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Int. J. Environ. Res. Public Health 2014, 11(8), 7725-7739; doi:10.3390/ijerph110807725

In Vitro Interactions between 17β-Estradiol and DNA Result in Formation of the Hormone-DNA Complexes

1
Department of Ecology and Diseases of Game, Fish and Bees, Faculty of Veterinary Hygiene and Ecology, University of Veterinary and Pharmaceutical Sciences, Palackeho 1–3, CZ-612 42 Brno, Czech Republic
2
Department of Chemistry and Biochemistry, Faculty of Agronomy, Mendel University in Brno, Zemedelska 1, CZ-613 00 Brno, Czech Republic
3
Central European Institute of Technology, Brno University of Technology, Technicka 3058/10, CZ-616 00 Brno, Czech Republic
*
Author to whom correspondence should be addressed.
Received: 4 May 2014 / Revised: 22 July 2014 / Accepted: 24 July 2014 / Published: 31 July 2014
(This article belongs to the Special Issue Endocrine Disruptors and Human Health)
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Abstract

Beyond the role of 17β-estradiol (E2) in reproduction and during the menstrual cycle, it has been shown to modulate numerous physiological processes such as cell proliferation, apoptosis, inflammation and ion transport in many tissues. The pathways in which estrogens affect an organism have been partially described, although many questions still exist regarding estrogens’ interaction with biomacromolecules. Hence, the present study showed the interaction of four oligonucleotides (17, 20, 24 and/or 38-mer) with E2. The strength of these interactions was evaluated using optical methods, showing that the interaction is influenced by three major factors, namely: oligonucleotide length, E2 concentration and interaction time. In addition, the denaturation phenomenon of DNA revealed that the binding of E2 leads to destabilization of hydrogen bonds between the nitrogenous bases of DNA strands resulting in a decrease of their melting temperatures (Tm). To obtain a more detailed insight into these interactions, MALDI-TOF mass spectrometry was employed. This study revealed that E2 with DNA forms non-covalent physical complexes, observed as the mass shifts for app. 270 Da (Mr of E2) to higher molecular masses. Taken together, our results indicate that E2 can affect biomacromolecules, as circulating oligonucleotides, which can trigger mutations, leading to various unwanted effects. View Full-Text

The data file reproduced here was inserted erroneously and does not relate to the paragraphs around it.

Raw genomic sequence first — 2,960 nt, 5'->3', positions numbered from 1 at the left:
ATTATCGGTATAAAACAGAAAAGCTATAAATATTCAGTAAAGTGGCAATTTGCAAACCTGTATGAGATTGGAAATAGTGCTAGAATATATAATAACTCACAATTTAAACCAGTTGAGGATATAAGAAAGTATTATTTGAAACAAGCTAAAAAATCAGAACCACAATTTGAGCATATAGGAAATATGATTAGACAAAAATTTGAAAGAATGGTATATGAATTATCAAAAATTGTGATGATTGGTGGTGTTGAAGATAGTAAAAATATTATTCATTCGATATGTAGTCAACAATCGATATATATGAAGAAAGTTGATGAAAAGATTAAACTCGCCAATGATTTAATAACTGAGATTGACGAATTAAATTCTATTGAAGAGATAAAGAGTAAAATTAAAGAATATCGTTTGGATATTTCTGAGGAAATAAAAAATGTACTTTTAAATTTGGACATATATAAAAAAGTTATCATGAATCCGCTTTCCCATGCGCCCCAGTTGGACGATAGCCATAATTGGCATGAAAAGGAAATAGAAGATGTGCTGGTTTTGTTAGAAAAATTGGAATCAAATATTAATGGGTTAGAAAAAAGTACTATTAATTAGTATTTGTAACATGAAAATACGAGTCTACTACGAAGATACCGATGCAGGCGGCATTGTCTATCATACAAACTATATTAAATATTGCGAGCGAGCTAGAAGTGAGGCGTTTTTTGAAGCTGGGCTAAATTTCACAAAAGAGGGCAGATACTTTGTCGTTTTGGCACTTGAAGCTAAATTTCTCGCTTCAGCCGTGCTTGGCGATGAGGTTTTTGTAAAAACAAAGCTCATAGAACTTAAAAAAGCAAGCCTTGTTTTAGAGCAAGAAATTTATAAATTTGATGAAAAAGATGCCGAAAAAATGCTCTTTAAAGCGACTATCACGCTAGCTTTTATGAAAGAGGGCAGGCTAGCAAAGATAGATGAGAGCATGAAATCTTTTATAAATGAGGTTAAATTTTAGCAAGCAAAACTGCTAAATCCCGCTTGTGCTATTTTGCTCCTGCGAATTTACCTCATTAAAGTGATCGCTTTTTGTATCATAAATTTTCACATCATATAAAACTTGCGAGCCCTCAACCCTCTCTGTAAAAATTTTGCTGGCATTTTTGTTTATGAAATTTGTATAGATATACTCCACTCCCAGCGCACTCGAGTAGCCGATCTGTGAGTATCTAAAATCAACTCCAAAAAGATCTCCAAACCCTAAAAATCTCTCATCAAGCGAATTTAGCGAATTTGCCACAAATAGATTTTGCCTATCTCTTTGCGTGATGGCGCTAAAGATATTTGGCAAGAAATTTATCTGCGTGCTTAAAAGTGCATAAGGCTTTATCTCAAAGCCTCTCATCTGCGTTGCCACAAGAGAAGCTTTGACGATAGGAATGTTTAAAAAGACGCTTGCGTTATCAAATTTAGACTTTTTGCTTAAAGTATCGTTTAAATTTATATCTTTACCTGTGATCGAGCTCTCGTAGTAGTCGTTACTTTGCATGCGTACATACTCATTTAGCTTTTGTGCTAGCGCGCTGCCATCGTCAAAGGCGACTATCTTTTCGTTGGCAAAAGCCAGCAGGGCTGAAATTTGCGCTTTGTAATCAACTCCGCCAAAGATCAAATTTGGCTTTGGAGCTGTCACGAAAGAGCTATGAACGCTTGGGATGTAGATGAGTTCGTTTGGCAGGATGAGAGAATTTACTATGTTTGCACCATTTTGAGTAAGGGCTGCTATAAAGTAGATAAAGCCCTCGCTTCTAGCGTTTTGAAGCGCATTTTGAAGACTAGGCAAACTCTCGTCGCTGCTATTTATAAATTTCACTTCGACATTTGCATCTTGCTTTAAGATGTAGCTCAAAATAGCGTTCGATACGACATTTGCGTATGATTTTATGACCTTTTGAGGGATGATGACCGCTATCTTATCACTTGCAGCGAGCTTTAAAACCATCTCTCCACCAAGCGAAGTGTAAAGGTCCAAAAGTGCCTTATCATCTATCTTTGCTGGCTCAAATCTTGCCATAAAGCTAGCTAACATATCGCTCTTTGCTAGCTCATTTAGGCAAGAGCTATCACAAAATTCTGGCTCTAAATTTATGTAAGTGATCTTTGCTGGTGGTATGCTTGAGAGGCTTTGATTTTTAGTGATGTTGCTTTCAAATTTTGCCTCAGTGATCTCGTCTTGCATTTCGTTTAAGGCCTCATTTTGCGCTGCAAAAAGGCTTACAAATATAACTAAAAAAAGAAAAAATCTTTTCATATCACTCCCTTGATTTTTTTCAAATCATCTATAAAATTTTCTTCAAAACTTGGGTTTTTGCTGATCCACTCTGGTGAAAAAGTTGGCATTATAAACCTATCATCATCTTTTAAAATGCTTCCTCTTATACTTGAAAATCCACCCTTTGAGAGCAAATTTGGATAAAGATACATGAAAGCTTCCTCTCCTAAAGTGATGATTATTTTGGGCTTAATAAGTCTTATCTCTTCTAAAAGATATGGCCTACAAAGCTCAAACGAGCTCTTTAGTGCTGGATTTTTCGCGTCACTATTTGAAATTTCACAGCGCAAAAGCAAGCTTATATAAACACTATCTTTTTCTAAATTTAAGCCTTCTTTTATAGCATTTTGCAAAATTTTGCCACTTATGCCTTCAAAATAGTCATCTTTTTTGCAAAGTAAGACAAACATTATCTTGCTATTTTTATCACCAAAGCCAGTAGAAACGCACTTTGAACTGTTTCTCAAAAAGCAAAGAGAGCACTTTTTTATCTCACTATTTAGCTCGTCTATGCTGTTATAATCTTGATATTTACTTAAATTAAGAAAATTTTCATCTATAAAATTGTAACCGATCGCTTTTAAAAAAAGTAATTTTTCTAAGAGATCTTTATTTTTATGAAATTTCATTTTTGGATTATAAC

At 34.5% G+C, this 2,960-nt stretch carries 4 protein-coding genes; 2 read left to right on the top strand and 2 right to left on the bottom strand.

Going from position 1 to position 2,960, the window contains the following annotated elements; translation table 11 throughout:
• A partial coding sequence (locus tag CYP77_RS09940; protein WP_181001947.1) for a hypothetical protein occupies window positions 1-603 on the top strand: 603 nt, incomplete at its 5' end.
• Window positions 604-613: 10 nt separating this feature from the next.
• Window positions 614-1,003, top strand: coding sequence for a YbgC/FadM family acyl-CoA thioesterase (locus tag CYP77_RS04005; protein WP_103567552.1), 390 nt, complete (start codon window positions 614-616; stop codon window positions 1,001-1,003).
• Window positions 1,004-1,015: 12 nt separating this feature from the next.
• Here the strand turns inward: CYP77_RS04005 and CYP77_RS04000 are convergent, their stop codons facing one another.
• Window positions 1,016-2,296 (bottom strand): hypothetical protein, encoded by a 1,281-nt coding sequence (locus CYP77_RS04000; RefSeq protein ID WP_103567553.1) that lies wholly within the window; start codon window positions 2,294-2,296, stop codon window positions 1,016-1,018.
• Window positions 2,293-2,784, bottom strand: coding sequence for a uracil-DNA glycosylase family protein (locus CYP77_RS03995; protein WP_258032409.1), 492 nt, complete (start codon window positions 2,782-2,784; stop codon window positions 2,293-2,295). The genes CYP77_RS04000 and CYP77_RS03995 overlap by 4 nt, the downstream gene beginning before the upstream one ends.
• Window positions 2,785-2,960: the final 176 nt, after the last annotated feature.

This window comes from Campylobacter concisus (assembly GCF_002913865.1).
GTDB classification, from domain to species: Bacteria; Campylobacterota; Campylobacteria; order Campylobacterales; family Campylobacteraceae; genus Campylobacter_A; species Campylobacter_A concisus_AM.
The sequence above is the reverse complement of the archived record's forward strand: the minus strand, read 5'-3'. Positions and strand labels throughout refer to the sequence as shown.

Keywords: cancer; denaturation; endocrine disruptors; estrogens; nucleic acids; spectrometry cancer; denaturation; endocrine disruptors; estrogens; nucleic acids; spectrometry
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MDPI and ACS Style

Heger, Z.; Guran, R.; Zitka, O.; Beklova, M.; Adam, V.; Kizek, R. In Vitro Interactions between 17β-Estradiol and DNA Result in Formation of the Hormone-DNA Complexes. Int. J. Environ. Res. Public Health 2014, 11, 7725-7739.

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